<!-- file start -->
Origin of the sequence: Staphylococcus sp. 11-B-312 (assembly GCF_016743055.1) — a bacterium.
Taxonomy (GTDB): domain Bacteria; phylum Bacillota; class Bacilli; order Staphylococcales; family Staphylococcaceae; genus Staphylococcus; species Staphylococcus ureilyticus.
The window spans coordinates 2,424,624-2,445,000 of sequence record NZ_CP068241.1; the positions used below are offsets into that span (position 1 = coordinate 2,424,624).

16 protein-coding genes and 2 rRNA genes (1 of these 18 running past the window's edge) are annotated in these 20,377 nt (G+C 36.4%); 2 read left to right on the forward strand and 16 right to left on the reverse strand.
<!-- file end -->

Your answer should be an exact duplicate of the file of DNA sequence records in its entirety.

Origin of the sequence: Staphylococcus sp. 11-B-312 (assembly GCF_016743055.1) — a bacterium.
Taxonomy (GTDB): domain Bacteria; phylum Bacillota; class Bacilli; order Staphylococcales; family Staphylococcaceae; genus Staphylococcus; species Staphylococcus ureilyticus.
The window spans coordinates 2,424,624-2,445,000 of sequence record NZ_CP068241.1; the positions used below are offsets into that span (position 1 = coordinate 2,424,624).

16 protein-coding genes and 2 rRNA genes (1 of these 18 running past the window's edge) are annotated in these 20,377 nt (G+C 36.4%); 2 read left to right on the forward strand and 16 right to left on the reverse strand.